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Silly as it may sound, try your Mercedes dealer for some things. I approached mine over 15 years ago and just told the guy behind the counter that I could buy parts from him or I could buy them online, and I would rather buy them from him.
Since that day I have been paying jobber prices at the dealership.
While they're not always the cheapest, there are some things like suspension, brakes and steering bits that you don't want to buy aftermarket. Consider that while they might be expensive, you're probably replacing an original part with one that will last as long. Do the math and it makes sense.
Soft parts like filters can be sourced any number of places, since there are several OEM manufacturers, such as Hengst, Mann and Mahle. I like to use these
guys for Mann filters. They don't always stock what I need, but their prices are really good, especially if you buy in bulk. If you plan ahead you can get filters from them for far less than even places like AutohausAZ and others.
Understand that the really, really important thing when it comes to aftermarket parts is to have a good parts guy who knows the business and can give you choices, as well as steer you away from the crap that's out there. One name you want to avoid like the plague is URO.
Anyway, I have a long time parts guy who really knows his stuff when it comes to suppliers, and won't hesitate to tell you to go elsewhere if it's a better deal for the right part. His name is Gary, aka Dr. Fatty, of BuyEuroParts.com - Wholesale European Parts - Mercedes / BMW / Volvo / Saab / Porsche and more!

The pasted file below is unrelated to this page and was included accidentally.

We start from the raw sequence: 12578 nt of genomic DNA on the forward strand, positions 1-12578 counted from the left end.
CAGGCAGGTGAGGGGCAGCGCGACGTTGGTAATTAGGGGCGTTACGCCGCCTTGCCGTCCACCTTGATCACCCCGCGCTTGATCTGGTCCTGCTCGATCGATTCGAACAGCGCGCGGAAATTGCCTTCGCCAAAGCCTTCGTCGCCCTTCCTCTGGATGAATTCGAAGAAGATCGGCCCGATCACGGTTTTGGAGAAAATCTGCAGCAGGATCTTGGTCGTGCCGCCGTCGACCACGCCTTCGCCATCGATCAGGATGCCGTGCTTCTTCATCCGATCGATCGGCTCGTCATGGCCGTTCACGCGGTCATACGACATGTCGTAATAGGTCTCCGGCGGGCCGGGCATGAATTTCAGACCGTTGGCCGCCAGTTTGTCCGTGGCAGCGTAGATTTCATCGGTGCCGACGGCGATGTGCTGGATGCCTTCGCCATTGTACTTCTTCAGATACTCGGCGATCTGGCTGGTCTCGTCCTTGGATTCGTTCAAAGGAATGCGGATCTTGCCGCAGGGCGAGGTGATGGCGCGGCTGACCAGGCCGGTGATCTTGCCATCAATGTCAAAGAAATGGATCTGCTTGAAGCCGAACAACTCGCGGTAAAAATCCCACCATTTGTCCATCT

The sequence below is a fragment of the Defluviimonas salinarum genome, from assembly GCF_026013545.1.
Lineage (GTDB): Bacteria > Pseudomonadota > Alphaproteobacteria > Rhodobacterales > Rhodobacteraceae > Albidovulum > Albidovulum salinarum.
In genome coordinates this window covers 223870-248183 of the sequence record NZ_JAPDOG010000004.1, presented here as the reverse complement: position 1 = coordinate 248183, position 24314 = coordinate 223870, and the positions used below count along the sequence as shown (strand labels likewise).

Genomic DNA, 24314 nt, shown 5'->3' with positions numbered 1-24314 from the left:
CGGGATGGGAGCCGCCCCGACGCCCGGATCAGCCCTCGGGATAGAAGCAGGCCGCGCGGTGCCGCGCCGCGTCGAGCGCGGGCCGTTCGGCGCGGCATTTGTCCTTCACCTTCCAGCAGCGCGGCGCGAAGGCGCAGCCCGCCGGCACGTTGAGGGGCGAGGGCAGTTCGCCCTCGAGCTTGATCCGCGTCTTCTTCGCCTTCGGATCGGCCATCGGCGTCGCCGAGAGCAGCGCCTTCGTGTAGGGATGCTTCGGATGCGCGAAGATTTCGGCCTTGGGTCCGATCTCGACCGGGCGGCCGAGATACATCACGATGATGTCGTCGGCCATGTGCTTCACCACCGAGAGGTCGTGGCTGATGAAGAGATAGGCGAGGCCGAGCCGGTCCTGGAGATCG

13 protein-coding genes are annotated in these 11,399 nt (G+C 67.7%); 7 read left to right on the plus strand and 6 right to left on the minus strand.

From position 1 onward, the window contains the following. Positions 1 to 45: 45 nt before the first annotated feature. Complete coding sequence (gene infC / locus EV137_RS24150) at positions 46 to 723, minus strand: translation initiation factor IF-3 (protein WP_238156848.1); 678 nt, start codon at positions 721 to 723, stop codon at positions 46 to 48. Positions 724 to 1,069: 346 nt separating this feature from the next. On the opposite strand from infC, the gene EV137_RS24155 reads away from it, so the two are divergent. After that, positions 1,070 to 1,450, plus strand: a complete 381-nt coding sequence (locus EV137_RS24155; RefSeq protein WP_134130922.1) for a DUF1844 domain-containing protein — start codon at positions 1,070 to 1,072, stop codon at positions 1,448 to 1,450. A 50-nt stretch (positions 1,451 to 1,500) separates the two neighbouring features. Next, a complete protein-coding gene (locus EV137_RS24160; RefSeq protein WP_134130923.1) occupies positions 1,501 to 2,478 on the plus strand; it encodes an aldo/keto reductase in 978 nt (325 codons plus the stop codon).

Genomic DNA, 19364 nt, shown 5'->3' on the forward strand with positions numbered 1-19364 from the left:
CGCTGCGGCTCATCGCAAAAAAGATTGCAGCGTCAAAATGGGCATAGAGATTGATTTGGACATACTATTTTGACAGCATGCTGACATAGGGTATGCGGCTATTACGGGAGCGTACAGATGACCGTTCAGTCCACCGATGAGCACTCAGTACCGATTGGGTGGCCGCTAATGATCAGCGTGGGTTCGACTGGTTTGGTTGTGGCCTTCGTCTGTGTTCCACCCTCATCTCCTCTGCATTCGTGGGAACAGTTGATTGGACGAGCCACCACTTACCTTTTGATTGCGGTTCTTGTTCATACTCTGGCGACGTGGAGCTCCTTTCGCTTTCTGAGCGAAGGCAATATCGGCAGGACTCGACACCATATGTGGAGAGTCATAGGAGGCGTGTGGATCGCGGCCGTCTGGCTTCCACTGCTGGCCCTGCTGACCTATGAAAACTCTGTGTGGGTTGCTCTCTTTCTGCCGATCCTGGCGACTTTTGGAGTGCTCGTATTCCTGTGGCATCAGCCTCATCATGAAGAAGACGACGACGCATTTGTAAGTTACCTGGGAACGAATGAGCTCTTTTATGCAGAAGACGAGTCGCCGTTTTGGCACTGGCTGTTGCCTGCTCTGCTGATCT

Gary has been in the business for many, many years, and has a very good understanding of what suppliers are good and who aren't. This is especially important these days with the rash of cheaply made knock off parts that come out of Asia. For example, go look up a part for your car and you may see a very wide range of prices for that part. At the bottom will probably be URO, then in the middle the OEM suppliers will cluster, then at the top will probably be OE (Mercedes). When the difference is 10-20%, it rarely makes sense to go aftermarket in my humble opinion.
Some parts for your car might be hard to find, which will point you to the MB Classic Center. Tom and the rest of the guys there are very good, but parts from the Classic Center are often very expensive. Amazingly, they are often available through the regular dealer distribution as well. if you have a good relationship with your dealer this can save you some serious coin for those near "unobtanium" parts.
Ask a lot of questions. Do your due diligence before taking on a repair. These cars aren't that difficult to work on, and with the age of yours many, many of us have gone before you, so there is a lot of stored knowledge out there to tap into here and on other forums.
The 108 is a really cool car, and one of the best looking (after the W111/112 in my opinion) Mercedes ever built. You're ahead of the game in a lot of respects because you have a fuel injected model. The carbureted models were as good, but some people find them difficult to work on. That's another story....